All paint sprayers reach a point of spitting, splattering, or sputtering with regular use. The troubleshooting guide that follows will lead you through maintenance practices, consumable part replacement, and tuning of the sprayer system.
Reversible Spray Tip is in UNCLOG Position
Rotate the handle on the spray tip so it points forward in the SPRAY position.
Nozzle is Loose, Worn, Missing a Seal, or Clogged
A fluttering occurs when the nozzle is not tight enough. Inspect the nozzle for looseness or stripping of the nozzle threads before tightening.
A clogged nozzle will produce an undesirable spray pattern. Clean and replace the nozzle and other damaged seals or o-rings.
Spray Tip is Worn
All tips eventually wear out, with more abrasive materials wearing out tips faster. A tip using Latex may last for 40-50 gallons, while tips with stains will last longer. When you hear hissing as the tip becomes worn and notice the oval spray pattern forming into a circle, it's time to replace the spray tip.
Pressure is Too High
To maximize tip life, spray at the lowest pressure that atomizes paint, slowly increasing until you have a good spray pattern, without tails. If the maximum pressure isn't enough for a good spray pattern, then the tip is too worn.
Different types of sprayers use different pressures. A lower pressure system reduces spatter since the paint is coming out with less force.
Extension Cord is Underrated For Use
Avoid using a small gauge and long extension cord - usually 12 gauge or larger.
Spray Tip is Too Large for Sprayer
Select a smaller spray tip. This is similar to a material flow setting that is too high. In this case, decrease the material flow setting.
Spray Tip, Gun Fluid Filter, or Inlet Screen is Clogged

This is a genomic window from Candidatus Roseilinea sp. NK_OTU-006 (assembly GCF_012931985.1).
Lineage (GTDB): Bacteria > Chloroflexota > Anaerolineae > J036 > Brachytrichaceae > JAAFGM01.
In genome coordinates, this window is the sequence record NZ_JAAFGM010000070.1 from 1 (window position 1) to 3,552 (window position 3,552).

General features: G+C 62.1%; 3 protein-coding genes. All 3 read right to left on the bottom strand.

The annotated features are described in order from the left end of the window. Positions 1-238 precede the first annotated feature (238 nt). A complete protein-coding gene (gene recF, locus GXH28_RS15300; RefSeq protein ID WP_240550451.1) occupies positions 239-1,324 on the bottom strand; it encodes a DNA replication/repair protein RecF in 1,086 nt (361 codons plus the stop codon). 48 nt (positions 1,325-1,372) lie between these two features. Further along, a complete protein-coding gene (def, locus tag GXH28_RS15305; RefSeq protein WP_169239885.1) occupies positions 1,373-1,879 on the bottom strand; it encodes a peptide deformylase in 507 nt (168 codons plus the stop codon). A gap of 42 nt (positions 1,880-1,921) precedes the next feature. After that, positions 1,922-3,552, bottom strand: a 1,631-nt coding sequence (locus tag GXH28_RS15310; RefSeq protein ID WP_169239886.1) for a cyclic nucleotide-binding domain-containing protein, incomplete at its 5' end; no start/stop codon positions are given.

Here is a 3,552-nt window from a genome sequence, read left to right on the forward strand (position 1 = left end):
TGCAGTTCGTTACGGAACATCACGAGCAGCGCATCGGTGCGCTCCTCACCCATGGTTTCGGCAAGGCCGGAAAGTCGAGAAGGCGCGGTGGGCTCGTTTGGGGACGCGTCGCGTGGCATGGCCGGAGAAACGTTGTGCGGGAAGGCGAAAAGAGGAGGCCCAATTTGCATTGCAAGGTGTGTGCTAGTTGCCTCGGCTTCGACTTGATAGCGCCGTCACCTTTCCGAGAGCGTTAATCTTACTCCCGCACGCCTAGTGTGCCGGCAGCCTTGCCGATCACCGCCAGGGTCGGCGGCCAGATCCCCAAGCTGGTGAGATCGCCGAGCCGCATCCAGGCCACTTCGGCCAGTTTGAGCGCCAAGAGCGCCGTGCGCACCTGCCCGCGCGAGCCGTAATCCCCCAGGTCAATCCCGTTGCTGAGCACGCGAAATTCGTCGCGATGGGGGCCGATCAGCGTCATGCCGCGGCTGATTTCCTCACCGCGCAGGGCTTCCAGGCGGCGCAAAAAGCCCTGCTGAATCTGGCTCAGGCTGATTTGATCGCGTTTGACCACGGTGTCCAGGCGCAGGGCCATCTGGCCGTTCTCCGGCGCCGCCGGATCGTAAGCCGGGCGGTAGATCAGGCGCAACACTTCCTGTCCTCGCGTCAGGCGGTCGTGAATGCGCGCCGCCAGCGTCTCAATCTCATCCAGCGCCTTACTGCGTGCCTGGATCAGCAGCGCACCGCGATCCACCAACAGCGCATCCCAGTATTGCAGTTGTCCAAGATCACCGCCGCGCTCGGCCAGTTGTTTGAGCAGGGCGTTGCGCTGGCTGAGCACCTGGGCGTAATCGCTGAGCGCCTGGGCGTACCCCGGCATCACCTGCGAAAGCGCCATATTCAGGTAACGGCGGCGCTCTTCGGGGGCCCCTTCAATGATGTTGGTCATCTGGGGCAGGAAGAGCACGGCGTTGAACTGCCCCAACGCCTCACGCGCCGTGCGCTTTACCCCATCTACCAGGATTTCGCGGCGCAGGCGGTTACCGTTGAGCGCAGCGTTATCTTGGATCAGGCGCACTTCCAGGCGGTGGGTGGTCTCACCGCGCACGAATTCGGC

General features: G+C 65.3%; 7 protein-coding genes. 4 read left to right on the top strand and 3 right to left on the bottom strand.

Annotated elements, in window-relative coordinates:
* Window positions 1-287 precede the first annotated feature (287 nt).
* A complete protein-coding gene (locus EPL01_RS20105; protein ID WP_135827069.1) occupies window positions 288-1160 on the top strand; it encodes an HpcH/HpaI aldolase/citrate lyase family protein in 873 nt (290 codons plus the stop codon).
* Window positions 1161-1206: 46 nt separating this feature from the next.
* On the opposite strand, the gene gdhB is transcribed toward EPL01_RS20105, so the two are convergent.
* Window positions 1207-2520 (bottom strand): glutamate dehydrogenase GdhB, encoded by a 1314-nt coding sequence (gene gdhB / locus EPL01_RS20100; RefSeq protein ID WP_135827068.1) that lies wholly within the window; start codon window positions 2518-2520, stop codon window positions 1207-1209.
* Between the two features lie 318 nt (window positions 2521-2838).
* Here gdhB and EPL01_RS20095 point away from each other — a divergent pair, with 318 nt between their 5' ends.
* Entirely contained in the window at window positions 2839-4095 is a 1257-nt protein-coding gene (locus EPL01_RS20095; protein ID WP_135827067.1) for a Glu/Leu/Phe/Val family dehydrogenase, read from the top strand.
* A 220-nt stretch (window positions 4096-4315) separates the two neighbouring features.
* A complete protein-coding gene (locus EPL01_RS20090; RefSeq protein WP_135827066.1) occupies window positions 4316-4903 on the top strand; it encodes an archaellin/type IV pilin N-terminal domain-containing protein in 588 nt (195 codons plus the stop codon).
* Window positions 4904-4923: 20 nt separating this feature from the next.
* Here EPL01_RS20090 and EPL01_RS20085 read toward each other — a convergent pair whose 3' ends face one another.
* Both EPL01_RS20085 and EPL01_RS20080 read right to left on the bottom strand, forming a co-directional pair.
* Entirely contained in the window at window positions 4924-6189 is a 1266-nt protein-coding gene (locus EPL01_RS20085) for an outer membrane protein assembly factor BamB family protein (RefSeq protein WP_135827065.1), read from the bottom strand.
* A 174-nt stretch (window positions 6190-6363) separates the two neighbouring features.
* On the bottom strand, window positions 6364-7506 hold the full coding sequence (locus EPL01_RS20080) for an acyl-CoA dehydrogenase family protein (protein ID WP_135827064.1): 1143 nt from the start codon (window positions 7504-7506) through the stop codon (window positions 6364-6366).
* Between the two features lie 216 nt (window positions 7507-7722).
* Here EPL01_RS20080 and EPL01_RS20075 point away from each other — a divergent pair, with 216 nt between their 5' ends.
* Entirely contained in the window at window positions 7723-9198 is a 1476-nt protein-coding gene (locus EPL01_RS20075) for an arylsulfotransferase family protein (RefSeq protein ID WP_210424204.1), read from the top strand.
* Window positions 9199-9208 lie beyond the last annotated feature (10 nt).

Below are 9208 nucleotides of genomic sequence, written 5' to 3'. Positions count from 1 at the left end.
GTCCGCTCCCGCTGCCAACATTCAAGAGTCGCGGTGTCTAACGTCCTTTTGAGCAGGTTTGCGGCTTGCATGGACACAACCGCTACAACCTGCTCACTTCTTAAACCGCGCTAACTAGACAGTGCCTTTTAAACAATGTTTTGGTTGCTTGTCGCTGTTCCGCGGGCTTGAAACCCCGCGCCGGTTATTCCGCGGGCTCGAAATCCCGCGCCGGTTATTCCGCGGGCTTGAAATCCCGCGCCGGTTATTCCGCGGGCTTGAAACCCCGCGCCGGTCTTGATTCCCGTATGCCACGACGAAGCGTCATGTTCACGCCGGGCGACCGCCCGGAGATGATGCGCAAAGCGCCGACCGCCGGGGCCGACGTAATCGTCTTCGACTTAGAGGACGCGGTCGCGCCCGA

Clean or replace the spray tip, spray gun filter, and clean debris off the inlet screen.
Additional clogs can appear in the suction tube and the air filter.
Pump Valves are Worn
First, prime the sprayer with paint. Then, trigger the gun momentarily. If the pump continues cycling long after the release of the trigger, the pump valves may be worn.
Rebuild or replace the pump.
Material is Too Thick
Thin the spray material based on material recommendations.
Incorrect or Low-Quality Paint
Not all paints are formulated for spraying, so confirm that your paint is designed for use in your system.
If your spray gun has a two-stage trigger and it is depressed all the way, you may experience spitting in the spray pattern. Depress the trigger to the first stage, so the turbine can reach operating speed, then depress the trigger completely.
Extension Tips Cause Spatter
When using an extension tip, expect spitting at the start and end of depressing the trigger. Start and end your spray off of the surface and on a masked surface.
Air Valve Tube is Disconnected
Check and reconnect both ends of the air tube.